Willis Lamm's
Traffic Signal Collection

Eaglelux 2-Color
Fixed 4-Way Traffic Signal
Type 42E

The first electric two-color traffic signal was designed and installed in 1912 by Salt Lake City police officer Lester Wire to assist traffic officers at intersections. (The first three-color signal was designed by Detroit Traffic Police Superintendent William Potts in 1920.) These early signals were manually controlled. Eventually both the two color and three color signals became "automatic" or electrically controlled.

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When this signal was taken out of service in Youngstown, OH, it was used as a "bouncing" (over / under) beacon. However bouncing beacons were not a common design when these early Eagleluxes were made. This signal's vintage and other signal artifacts found in Youngstown suggest that the signal was originally a 2-color signal. Eagle Signal produced both 2-color and 3-color signals in its product line.

Eagleluxes consisted of flat side panels that were riveted together to form four-sided sections. The sections were stacked as needed to create one, two, three and four section signals. The stacks were sandwiched between top and bottom plates that were held tight by metal tie rods.

Eagle's distinctive top plates were somewhat pagoda shaped, so the signals attracted the nickname, "Eagle Pagoda."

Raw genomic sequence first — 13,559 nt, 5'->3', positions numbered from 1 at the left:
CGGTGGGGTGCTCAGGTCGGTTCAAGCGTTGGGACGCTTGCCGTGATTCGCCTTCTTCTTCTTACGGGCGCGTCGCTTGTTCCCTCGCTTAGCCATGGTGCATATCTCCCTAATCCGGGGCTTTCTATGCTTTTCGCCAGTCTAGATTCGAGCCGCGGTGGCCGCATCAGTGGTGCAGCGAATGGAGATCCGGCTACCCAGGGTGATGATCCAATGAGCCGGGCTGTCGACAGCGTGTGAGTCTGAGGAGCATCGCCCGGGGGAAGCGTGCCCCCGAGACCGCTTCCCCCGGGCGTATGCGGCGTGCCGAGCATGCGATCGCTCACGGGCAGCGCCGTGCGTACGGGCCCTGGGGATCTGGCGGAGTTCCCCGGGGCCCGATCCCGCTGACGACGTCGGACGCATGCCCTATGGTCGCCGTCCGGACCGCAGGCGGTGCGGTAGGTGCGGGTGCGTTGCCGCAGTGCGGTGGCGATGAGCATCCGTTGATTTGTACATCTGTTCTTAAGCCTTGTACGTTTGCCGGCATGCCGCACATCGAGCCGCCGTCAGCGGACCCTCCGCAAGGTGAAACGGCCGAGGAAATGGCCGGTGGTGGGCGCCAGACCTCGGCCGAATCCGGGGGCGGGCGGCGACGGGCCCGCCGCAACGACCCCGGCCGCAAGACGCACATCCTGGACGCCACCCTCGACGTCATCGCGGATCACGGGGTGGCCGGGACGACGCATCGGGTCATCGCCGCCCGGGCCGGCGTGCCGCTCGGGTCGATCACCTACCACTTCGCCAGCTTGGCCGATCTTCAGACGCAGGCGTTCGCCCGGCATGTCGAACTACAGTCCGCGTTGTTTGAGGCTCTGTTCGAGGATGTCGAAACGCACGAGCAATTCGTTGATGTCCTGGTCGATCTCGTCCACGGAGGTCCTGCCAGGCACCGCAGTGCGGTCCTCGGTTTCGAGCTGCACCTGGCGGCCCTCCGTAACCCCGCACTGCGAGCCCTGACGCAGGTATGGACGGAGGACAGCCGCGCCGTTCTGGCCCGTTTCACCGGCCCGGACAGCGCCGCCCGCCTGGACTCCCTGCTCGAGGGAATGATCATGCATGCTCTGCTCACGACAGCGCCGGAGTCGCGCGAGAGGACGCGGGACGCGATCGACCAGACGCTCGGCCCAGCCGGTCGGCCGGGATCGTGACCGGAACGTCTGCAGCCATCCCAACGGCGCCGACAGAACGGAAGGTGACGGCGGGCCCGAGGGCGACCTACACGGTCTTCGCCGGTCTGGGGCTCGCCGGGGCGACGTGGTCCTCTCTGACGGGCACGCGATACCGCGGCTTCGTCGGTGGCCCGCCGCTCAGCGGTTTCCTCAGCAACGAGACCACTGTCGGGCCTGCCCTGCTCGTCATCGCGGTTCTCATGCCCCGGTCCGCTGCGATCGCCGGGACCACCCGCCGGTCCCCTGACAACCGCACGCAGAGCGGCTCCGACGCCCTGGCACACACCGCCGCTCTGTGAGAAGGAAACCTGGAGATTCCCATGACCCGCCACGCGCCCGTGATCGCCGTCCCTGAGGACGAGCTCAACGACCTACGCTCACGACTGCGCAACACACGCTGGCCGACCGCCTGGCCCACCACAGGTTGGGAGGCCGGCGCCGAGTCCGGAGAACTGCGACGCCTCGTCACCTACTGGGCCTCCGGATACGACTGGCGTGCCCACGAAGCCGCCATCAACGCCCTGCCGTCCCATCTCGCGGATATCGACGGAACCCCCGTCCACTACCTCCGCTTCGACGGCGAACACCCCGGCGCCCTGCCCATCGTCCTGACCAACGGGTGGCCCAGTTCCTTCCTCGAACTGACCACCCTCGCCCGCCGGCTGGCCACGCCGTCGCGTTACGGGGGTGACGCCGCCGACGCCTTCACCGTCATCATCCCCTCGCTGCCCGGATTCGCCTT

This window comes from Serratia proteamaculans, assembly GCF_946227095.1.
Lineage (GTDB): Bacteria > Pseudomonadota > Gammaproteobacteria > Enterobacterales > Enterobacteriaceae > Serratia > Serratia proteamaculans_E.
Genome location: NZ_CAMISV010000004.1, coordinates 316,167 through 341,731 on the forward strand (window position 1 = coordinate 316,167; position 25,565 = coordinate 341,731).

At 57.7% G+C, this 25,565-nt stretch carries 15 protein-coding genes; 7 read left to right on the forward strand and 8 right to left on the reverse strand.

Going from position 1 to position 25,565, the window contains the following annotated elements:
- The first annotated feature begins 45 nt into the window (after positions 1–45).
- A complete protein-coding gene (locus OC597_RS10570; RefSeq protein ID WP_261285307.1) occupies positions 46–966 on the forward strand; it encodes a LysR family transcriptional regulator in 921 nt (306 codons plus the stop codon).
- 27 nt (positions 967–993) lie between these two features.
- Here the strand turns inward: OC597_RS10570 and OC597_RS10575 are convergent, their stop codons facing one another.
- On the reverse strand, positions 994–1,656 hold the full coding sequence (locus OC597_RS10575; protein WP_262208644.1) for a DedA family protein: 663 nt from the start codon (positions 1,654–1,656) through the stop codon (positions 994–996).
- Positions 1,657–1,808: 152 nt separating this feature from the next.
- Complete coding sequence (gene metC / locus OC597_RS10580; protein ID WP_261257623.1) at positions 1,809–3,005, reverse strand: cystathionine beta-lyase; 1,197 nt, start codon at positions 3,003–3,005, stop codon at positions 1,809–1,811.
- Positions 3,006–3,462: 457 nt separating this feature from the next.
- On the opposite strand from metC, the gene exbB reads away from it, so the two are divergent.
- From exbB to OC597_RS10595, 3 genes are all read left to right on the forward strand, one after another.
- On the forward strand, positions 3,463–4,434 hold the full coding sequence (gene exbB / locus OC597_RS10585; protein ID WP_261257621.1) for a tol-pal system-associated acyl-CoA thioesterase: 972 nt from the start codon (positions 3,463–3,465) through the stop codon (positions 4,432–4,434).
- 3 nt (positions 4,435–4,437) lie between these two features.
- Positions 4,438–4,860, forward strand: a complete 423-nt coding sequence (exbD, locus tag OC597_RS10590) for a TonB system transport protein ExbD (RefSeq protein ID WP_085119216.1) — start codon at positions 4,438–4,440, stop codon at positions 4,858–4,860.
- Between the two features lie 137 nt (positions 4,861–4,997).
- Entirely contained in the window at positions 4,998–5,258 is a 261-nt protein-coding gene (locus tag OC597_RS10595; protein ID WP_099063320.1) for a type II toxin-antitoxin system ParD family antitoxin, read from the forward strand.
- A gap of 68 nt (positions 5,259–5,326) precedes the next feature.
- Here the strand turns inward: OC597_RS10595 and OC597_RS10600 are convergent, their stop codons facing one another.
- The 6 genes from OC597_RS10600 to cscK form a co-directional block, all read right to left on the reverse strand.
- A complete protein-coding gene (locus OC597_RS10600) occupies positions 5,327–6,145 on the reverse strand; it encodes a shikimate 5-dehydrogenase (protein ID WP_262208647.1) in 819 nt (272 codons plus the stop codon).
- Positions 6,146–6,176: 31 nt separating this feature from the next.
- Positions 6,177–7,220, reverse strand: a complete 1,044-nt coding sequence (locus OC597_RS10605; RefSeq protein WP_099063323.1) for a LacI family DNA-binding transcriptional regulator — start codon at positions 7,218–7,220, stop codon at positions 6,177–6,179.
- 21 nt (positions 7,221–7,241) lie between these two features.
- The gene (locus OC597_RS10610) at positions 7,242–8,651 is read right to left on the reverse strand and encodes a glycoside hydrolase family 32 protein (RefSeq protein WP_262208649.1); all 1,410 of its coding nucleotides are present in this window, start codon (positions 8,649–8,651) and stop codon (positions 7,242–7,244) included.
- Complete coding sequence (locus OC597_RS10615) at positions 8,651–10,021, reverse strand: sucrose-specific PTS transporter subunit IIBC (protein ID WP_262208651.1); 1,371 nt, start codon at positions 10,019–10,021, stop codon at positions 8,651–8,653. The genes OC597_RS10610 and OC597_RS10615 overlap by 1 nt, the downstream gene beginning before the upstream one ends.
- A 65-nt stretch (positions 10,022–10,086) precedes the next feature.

The lens doors in this vintage were unique in that they could be easily lifted off the signal once an E-clip was removed. They were each held closed by a brass eye bolt and wing nut.

The signal came with Bakelite sockets and cloth wiring. The cloth wiring in this signal was worn out so replacement sockets and reproduction cloth wiring has been installed.

Indication displays

The first 2-color signals were simple. They required only two circuits where the red lights facing one street were wired to the green lights facing the cross street, and vice versa. However it became evident that with automatic signals the sudden change from green to red could be hazardous. Many signals were then programmed to go dark for three seconds to warn motorists that they were changing. Later on, four circuit signals became standard and red would come on over the green light for three seconds to warn motorists before the signal changed.

Green indication.
Dark interval during change.
Red indication.
Eagle Signal soon factory configured their standard two color signal controllers with the four circuit "red overlapping green" change sequence. In reality this two color overlap display was safer than having the signal going dark, particularly in early days when signals were often painted black or dark green. Although the law required drivers to stop at any unlit traffic signals, motorists unfamiliar with an area and not knowing which intersections had signals might not notice a dark colored unlit signal. While a few two-color signals displaying the red-green overlap were in service as late as 2003, the "dark out" displays were generally eliminated by the 1970s.
A two-color signal in Daytona Beach, FL.

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